Africa: 13 countries join the largest clinical trials for COVID-19 treatment
On 24 November, The Guardian reported that “13 African countries” have “joined forces with global researchers to launch the largest clinical trial of potential COVID-19 treatments on the continent.” The Anticov study, as it is called, involves Antwerp’s Institute of Tropical Medicine and international research institutions. It aims to identify treatments that can be used to treat mild and moderate cases of COVID-19 early and prevent spikes in hospitalization that could overburden health systems in Africa. The clinical trials will be carried out at 19 sites in 13 countries and led by doctors from African countries.
Europe and the Americas This Week
The UK: Regulator asked to assess AstraZeneca’s COVID-19 vaccine
On 27 November, the UK government asked its regulator to assess the vaccine candidate developed by Oxford University and AstraZeneca for temporary roll out. This move comes even as questions are being raised about the trial data. “We have formally asked the regulator to assess the Oxford/AstraZeneca vaccine, to understand the data and determine whether it meets rigorous safety standards”, said UK’s Health Secretary.
The UK: Labour calls for suspending funding Nigerian Forces
On 24 November, the Labour party urged the UK government to reconsider its funding and training support to the Nigerian forces in light of the violent suppression of protests by the latter last month. Kate Osamor, a Labour member of parliament, tweeted that her party is calling for “independent investigations into the allegations against Sars units, as well as military, security and policing forces responsible for attacks on protesters, that could lead to targeted Magnitsky-style sanctions against responsible individuals.”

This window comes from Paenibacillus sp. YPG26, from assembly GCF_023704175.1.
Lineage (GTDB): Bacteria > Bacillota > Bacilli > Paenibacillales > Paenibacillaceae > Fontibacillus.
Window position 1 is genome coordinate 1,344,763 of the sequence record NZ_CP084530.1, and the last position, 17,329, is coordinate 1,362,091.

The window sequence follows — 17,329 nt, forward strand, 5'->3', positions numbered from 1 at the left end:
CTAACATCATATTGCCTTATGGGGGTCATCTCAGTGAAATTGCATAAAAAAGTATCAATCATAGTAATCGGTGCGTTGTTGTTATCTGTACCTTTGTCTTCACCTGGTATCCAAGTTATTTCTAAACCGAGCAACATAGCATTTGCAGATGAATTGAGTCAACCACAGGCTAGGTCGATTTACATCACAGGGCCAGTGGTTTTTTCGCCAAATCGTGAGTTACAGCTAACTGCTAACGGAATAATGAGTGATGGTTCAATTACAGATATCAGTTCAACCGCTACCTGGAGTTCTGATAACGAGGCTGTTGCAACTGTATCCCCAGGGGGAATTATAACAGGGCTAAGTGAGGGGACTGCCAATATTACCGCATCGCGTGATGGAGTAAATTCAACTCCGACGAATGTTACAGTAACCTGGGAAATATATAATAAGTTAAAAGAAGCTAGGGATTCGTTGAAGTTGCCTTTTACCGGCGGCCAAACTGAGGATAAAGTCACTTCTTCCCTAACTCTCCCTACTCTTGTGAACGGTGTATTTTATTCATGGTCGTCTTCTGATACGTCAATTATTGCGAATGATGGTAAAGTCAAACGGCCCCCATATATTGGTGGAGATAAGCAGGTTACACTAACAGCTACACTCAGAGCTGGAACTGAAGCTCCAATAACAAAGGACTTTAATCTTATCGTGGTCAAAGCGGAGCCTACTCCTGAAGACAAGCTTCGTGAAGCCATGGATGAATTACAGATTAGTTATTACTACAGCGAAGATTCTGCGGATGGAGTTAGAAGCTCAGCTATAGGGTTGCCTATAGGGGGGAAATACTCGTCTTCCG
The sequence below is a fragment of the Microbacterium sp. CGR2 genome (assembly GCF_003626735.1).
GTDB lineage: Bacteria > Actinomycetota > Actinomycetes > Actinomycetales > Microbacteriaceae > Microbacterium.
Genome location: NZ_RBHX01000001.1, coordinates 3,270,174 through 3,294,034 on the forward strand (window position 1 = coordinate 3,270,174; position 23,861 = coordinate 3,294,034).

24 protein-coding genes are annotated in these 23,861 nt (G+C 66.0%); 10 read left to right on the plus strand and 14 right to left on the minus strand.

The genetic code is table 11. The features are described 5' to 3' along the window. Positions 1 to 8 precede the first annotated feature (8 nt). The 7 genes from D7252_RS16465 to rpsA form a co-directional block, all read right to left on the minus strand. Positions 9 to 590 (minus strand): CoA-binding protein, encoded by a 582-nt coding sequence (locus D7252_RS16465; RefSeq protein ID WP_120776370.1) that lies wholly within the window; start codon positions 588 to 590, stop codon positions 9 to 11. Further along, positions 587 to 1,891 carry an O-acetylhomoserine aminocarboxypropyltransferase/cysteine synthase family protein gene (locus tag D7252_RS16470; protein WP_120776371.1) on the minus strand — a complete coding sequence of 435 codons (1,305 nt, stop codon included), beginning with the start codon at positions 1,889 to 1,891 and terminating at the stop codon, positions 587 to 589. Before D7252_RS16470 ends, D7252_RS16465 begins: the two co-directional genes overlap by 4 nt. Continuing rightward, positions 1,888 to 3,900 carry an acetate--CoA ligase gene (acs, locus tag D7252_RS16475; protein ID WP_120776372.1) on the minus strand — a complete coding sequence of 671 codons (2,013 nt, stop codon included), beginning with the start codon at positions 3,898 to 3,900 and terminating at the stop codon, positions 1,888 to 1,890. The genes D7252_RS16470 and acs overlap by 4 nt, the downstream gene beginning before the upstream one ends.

Poland: Women protest on 102nd anniversary of universal suffrage
On 28 November, women protested in Poland’s capital Warsaw against the restrictive abortion laws and recent police violence on protestors. The protests coincided with the 102nd anniversary of women gaining voting rights. Women have been protesting for a month now after the 22 October ruling by the constitutional court which outlawed abortion of fetuses with congenital defects, making the existing abortion laws even more restrictive.
The US: Supreme Court bars New York state from imposing pandemic restrictions
On 25 November, the US Supreme Court voted five-four in a split vote to bar the state of New York from imposing pandemic restrictions at the places of worship. The Trump administration had appointed Justice Amy Barrett to the Supreme Court in the run-up to elections following the death of Justice Ruth Bader Ginsburg. Her appointment has tipped the balance of the court towards the conservatives.
The US: A low key Thanksgiving this year
On 26 November, the Americans celebrated Thanksgiving, on the fourth Thursday of November, as has been the case since the 1620s. Though this year it was a low-key affair due to COVID and repeated travel restrictions, the Americans continued their celebration. As an editorial pointed out in Chicago Suntimes, “We have lost more than a quarter-million Americans to a virus that we didn’t even know existed a year ago, yet we have plenty to be thankful for: For those who are laboring selflessly on the front lines against the pandemic. For those who have kept businesses running and schools going. For those who are caring for each other at great personal risk. For those who bravely conducted a fair election that drew a record turnout despite the pandemic and fierce political headwinds.”